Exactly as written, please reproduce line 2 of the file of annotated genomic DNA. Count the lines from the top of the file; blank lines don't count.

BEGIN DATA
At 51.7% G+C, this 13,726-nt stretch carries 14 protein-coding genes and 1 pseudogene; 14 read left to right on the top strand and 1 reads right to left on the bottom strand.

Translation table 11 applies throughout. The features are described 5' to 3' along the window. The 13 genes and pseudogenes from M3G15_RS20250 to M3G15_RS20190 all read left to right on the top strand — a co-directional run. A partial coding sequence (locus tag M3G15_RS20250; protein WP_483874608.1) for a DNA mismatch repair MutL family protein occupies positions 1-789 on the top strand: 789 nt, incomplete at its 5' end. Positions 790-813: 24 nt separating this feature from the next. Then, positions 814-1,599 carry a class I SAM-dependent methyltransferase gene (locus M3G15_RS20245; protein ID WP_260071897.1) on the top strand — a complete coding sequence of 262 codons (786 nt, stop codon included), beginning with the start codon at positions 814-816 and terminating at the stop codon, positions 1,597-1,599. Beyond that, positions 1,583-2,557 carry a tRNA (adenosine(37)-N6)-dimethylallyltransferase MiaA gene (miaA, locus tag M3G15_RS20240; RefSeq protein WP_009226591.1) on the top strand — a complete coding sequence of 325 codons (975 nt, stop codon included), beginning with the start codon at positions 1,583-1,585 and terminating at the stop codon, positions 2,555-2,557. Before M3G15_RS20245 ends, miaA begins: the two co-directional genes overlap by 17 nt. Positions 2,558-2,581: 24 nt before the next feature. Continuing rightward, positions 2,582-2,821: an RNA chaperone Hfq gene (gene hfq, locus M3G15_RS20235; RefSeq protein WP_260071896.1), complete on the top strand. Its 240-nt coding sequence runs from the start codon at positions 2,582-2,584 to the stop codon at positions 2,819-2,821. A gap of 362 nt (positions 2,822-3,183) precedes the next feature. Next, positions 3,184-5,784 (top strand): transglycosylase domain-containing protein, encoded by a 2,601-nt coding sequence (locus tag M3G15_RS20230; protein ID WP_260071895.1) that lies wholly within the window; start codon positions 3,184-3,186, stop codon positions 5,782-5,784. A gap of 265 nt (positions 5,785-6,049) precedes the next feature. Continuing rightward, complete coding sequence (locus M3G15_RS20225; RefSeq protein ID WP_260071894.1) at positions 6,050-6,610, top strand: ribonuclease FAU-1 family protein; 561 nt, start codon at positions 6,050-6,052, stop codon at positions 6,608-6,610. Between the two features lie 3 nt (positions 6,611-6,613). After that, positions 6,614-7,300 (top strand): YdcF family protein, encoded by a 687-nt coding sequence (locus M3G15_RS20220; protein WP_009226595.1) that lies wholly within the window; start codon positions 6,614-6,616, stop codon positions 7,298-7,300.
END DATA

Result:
Translation table 11 applies throughout. The features are described 5' to 3' along the window. The 13 genes and pseudogenes from M3G15_RS20250 to M3G15_RS20190 all read left to right on the top strand — a co-directional run. A partial coding sequence (locus tag M3G15_RS20250; protein WP_483874608.1) for a DNA mismatch repair MutL family protein occupies positions 1-789 on the top strand: 789 nt, incomplete at its 5' end. Positions 790-813: 24 nt separating this feature from the next. Then, positions 814-1,599 carry a class I SAM-dependent methyltransferase gene (locus M3G15_RS20245; protein ID WP_260071897.1) on the top strand — a complete coding sequence of 262 codons (786 nt, stop codon included), beginning with the start codon at positions 814-816 and terminating at the stop codon, positions 1,597-1,599. Beyond that, positions 1,583-2,557 carry a tRNA (adenosine(37)-N6)-dimethylallyltransferase MiaA gene (miaA, locus tag M3G15_RS20240; RefSeq protein WP_009226591.1) on the top strand — a complete coding sequence of 325 codons (975 nt, stop codon included), beginning with the start codon at positions 1,583-1,585 and terminating at the stop codon, positions 2,555-2,557. Before M3G15_RS20245 ends, miaA begins: the two co-directional genes overlap by 17 nt. Positions 2,558-2,581: 24 nt before the next feature. Continuing rightward, positions 2,582-2,821: an RNA chaperone Hfq gene (gene hfq, locus M3G15_RS20235; RefSeq protein WP_260071896.1), complete on the top strand. Its 240-nt coding sequence runs from the start codon at positions 2,582-2,584 to the stop codon at positions 2,819-2,821. A gap of 362 nt (positions 2,822-3,183) precedes the next feature. Next, positions 3,184-5,784 (top strand): transglycosylase domain-containing protein, encoded by a 2,601-nt coding sequence (locus tag M3G15_RS20230; protein ID WP_260071895.1) that lies wholly within the window; start codon positions 3,184-3,186, stop codon positions 5,782-5,784. A gap of 265 nt (positions 5,785-6,049) precedes the next feature. Continuing rightward, complete coding sequence (locus M3G15_RS20225; RefSeq protein ID WP_260071894.1) at positions 6,050-6,610, top strand: ribonuclease FAU-1 family protein; 561 nt, start codon at positions 6,050-6,052, stop codon at positions 6,608-6,610. Between the two features lie 3 nt (positions 6,611-6,613). After that, positions 6,614-7,300 (top strand): YdcF family protein, encoded by a 687-nt coding sequence (locus M3G15_RS20220; protein WP_009226595.1) that lies wholly within the window; start codon positions 6,614-6,616, stop codon positions 7,298-7,300.